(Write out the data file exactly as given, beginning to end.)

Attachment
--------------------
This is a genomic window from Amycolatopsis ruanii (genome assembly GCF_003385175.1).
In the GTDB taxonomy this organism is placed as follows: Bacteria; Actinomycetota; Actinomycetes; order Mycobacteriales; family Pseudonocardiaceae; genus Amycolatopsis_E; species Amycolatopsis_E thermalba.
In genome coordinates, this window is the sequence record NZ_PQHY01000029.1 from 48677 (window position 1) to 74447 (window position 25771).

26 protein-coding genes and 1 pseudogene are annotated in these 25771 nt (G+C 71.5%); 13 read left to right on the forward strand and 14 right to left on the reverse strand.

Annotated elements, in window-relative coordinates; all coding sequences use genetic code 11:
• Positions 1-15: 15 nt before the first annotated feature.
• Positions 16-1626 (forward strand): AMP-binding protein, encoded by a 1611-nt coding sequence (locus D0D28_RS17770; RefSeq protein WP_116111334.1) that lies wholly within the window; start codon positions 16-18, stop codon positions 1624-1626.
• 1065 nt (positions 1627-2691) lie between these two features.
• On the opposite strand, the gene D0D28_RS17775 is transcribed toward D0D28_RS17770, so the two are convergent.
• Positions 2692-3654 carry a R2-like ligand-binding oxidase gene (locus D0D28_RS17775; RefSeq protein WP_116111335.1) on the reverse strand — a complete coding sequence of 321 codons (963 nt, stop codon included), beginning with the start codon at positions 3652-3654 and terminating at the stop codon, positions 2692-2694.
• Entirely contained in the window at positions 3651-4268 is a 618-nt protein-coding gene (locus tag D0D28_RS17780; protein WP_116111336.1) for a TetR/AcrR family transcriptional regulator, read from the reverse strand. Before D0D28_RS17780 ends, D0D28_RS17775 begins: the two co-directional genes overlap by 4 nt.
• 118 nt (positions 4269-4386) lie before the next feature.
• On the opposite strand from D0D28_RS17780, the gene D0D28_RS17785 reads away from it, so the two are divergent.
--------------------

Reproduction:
This is a genomic window from Amycolatopsis ruanii (genome assembly GCF_003385175.1).
In the GTDB taxonomy this organism is placed as follows: Bacteria; Actinomycetota; Actinomycetes; order Mycobacteriales; family Pseudonocardiaceae; genus Amycolatopsis_E; species Amycolatopsis_E thermalba.
In genome coordinates, this window is the sequence record NZ_PQHY01000029.1 from 48677 (window position 1) to 74447 (window position 25771).

26 protein-coding genes and 1 pseudogene are annotated in these 25771 nt (G+C 71.5%); 13 read left to right on the forward strand and 14 right to left on the reverse strand.

Annotated elements, in window-relative coordinates; all coding sequences use genetic code 11:
• Positions 1-15: 15 nt before the first annotated feature.
• Positions 16-1626 (forward strand): AMP-binding protein, encoded by a 1611-nt coding sequence (locus D0D28_RS17770; RefSeq protein WP_116111334.1) that lies wholly within the window; start codon positions 16-18, stop codon positions 1624-1626.
• 1065 nt (positions 1627-2691) lie between these two features.
• On the opposite strand, the gene D0D28_RS17775 is transcribed toward D0D28_RS17770, so the two are convergent.
• Positions 2692-3654 carry a R2-like ligand-binding oxidase gene (locus D0D28_RS17775; RefSeq protein WP_116111335.1) on the reverse strand — a complete coding sequence of 321 codons (963 nt, stop codon included), beginning with the start codon at positions 3652-3654 and terminating at the stop codon, positions 2692-2694.
• Entirely contained in the window at positions 3651-4268 is a 618-nt protein-coding gene (locus tag D0D28_RS17780; protein WP_116111336.1) for a TetR/AcrR family transcriptional regulator, read from the reverse strand. Before D0D28_RS17780 ends, D0D28_RS17775 begins: the two co-directional genes overlap by 4 nt.
• 118 nt (positions 4269-4386) lie before the next feature.
• On the opposite strand from D0D28_RS17780, the gene D0D28_RS17785 reads away from it, so the two are divergent.